Wednesday, 8 December 2010

Protecting our Nurses with mobile technology

The Corporate Manslaughter and Corporate Homicide Act 2007 introduced a new offence of corporate manslaughter which applies to corporate bodies in both the public and private sectors. It only applies in circumstances where an organisation owed a duty of care to the victim under the law of negligence. The offence can be punishable by an unlimited fine and orders for remedial action.

This law makes it easier for an organisation to be found guilty of manslaughter through the result of gross failings of senior management. The definition of ‘senior management’ is not limited to the board of directors and includes those who have a significant role in the management of the whole or part of an organisation.

The law does not affect the provisions of the Health and Safety at Work Act or its associated health and safety regulations in any way. All employers must still comply with their duties under existing health and safety legislation. The HSWA imposes a duty on employers to "ensure so far as is reasonably practicable, the health and safety and welfare at work of all its employees" and to ensure that persons not in their employment are "not exposed to risks to their health and safety so far as is reasonably practicable".

In addition, there are hundreds of health and safety regulations which set out more specific health and safety duties. For example, under the Management of Health and Safety at Work Regulations 1999, employers must carry out a 'suitable and sufficient' risk assessment of their activities.

As a result of this new law, duty of care and traceability must become a priority to senior managers in any organisation both in the public and private sector.

The problem

A recent report by Hallamshire University in 2007 highlighted that nurses are particularly at risk, the report concluded that Two-thirds of respondents (66.1%) stated that their employer did not know their whereabouts or only 'sometimes' knew their whereabouts when they were working. However, approximately three-quarters (78.8%) stated that their employer did have the details of their vehicle.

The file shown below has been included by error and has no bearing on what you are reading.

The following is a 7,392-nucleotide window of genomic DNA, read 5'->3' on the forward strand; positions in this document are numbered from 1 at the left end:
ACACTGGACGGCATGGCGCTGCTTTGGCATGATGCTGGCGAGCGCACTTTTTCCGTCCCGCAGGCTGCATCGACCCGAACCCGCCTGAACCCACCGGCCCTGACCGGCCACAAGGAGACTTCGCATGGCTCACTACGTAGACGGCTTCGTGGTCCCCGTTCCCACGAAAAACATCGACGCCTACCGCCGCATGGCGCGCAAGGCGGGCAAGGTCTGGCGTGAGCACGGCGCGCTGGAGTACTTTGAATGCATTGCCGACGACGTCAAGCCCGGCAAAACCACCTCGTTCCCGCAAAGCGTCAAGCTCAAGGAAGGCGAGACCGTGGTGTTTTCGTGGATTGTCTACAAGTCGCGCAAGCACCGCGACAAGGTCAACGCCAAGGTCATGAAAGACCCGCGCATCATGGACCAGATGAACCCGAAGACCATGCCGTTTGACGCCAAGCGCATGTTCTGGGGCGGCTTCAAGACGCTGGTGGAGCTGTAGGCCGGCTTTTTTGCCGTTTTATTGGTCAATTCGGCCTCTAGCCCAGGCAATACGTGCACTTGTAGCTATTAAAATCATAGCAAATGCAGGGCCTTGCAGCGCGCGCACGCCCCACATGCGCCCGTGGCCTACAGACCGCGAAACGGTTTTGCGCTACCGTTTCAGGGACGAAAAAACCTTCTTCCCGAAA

More alarmingly More than a third of respondents had been assaulted or harassed in the last two years and 6.2% stated that they had experienced a physical assault. Not all incidents were reported to managers; indeed only 44.6% of verbal assaults were reported to managers and only 86.5% of physical assaults. More than a quarter of physical assaults were regarded as racial in nature.

Another concerning statistic was that more than one-third of respondents (38.3%) stated that they rarely or never carried out a risk assessment ahead of a client/patient visit and 72.5% stated they 'never', 'rarely' or only 'sometimes' received all the information they needed about the risks associated with a visit.

Deployment of enterprise mobility solutions will assist in meeting with duty of care obligations: risk assessment and lone worker protection.

Risk assessment

Risk assessment has become a key process in the protection of the mobile workforce. A risk assessment is an important step in protecting the workforce as well as complying with the law.
A risk assessment is a careful examination of what could cause harm whilst undertaking job functions. This allows the decision to be made as to whether or not enough precautions are being taken or whether more should be taken. Workers and others have a right to be protected from harm caused by a failure to take reasonable control measures.

A correctly deployed enterprise mobility solution will provide any mobile workforce with an effective tool to undertake risk assessments at key stages of their daily duties whilst out of the office. Not only this, the enterprise mobility solution will provide a traceable record for each risk assessment undertaken for that all important proof of compliance.